Welcome to the new politics of our day in which the middle class cannot be placated by socialist ideology, glimmering sports stadiums, or scapegoating foreigners. Previous stereotypes no longer apply. Newly empowered people demand more from their countries.
Moreover, there was not an ounce of the anti-globalization claptrap of the last decade; if anything, these protesters were inspired by news of mass protests around the world, such as in Turkey and Egypt. In solidarity, some protestors in Rio wore Guy Fawkes masks as a nod to the global Occupy movement and others (pictured above) stood in silence to honor the "standing man" in Turkey.
From this first trip, we have refined our research method.
Before the site visit:
We work with Carnegie Council Global Ethics Fellows located in the country being visited to create an itinerary for the site visit. In this way, we tap into the fellows’ local knowledge, expertise, and networks. We also make suggestions of experts we aim to meet. Ideally, the itinerary should be built around the experts on, claimants to, and officials involved with a specific case study.
A researcher prepares a detailed background brief on our research themes and expert biographies before each visit. This briefing paper includes the global, regional, and local perspectives of each issue being investigated as well as policy innovations and ways to measure progress. Has the country signed on to international treaties? If so, are the laws enforced? How does the country compare to others? What do local experts say about the issue?
During the site visit:
Over the course of ten days, the research team meets with politicians, journalists, writers, academics, police officers, lawyers, judges, and NGO and community leaders. The research team comprises: the Centennial Chair, the Carnegie Council project manager, a regional expert, and the local Global Ethics Fellow and his or her researchers and mentee. Global Ethics Fellows from other countries are invited to join the research team.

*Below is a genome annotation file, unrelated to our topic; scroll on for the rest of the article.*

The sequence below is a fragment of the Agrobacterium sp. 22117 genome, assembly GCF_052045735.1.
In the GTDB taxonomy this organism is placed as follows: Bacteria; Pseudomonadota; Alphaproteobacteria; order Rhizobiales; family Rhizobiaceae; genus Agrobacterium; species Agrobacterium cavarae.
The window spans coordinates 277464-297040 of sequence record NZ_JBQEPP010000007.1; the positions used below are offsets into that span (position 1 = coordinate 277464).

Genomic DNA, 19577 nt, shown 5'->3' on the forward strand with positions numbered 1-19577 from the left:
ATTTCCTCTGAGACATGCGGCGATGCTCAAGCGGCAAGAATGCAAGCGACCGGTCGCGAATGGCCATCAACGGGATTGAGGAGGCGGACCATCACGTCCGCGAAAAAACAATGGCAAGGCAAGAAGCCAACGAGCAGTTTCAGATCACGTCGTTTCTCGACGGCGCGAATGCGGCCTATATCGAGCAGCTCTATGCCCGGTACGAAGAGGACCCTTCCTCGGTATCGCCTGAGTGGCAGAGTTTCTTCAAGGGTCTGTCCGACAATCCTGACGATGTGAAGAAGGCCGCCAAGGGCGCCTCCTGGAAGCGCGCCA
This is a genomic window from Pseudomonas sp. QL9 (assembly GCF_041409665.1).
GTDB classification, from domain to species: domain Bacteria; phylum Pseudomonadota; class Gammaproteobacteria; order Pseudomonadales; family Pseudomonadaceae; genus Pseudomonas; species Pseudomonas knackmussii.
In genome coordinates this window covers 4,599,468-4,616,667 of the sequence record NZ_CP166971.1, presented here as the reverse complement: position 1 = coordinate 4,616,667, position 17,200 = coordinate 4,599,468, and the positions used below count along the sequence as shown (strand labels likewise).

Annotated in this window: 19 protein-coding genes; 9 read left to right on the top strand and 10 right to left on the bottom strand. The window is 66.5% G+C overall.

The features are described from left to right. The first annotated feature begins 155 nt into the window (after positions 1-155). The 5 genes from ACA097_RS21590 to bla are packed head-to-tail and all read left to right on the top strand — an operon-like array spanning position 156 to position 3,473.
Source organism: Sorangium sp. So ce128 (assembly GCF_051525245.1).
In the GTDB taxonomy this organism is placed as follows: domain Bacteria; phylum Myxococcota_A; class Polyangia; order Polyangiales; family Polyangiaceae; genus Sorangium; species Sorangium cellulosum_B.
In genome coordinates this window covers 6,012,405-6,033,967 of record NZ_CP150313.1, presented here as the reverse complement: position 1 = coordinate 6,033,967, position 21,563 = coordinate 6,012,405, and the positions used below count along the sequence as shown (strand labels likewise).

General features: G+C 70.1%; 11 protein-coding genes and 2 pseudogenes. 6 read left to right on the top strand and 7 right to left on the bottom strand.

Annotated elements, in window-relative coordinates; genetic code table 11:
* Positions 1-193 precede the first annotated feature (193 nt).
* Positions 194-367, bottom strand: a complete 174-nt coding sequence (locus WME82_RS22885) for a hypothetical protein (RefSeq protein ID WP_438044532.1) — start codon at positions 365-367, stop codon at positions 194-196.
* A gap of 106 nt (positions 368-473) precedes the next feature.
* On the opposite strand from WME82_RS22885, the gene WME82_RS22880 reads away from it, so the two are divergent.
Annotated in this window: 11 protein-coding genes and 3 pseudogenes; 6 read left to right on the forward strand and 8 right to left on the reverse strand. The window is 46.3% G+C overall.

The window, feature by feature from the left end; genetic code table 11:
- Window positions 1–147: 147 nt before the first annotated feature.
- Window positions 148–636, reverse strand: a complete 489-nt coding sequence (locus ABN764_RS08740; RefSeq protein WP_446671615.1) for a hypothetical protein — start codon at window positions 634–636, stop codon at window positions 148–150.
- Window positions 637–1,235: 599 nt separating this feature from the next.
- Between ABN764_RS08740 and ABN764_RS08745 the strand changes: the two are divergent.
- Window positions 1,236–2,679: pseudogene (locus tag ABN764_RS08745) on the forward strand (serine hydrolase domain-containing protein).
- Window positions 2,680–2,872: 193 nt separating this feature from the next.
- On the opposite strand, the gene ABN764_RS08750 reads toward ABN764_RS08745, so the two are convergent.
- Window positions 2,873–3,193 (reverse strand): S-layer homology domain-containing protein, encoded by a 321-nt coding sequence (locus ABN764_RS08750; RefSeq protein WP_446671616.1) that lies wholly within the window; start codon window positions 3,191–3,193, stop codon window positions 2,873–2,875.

Some public workshops are useful in engaging in a public forum; the team was able to provide a public forum the day after the first big protests in Rio to hear public views. Most of the meetings should be conducted privately, however, so that participants can speak candidly and a dialogue, rather than scripted speeches, can take place.
The team visits sites in the country that illustrate a contested claim. For example, we visited a controversial pulp mill in Uruguay and were able to observe the mass protests in Rio. Visits are also made to sites that show a success story, for example the Santa Marta favela in Rio as a model for "community policing."
At the end of each leg, the Centennial Chair delivers a public lecture in the country being visited in order to report on the findings of the trip. This engagement is an opportunity to test hypotheses formulated during the trip as well as to raise the profile of the project.
After the trip:
The team compiles notes and media collected during the trip.
The local Global Ethics Fellow continues conducting relevant interviews and research on the cases studied. The fellow may also spearhead focus groups with students or mentees.
At the end of the project, the Chair will publish a report on the themes and a description of the Global Ethical Dialogues method.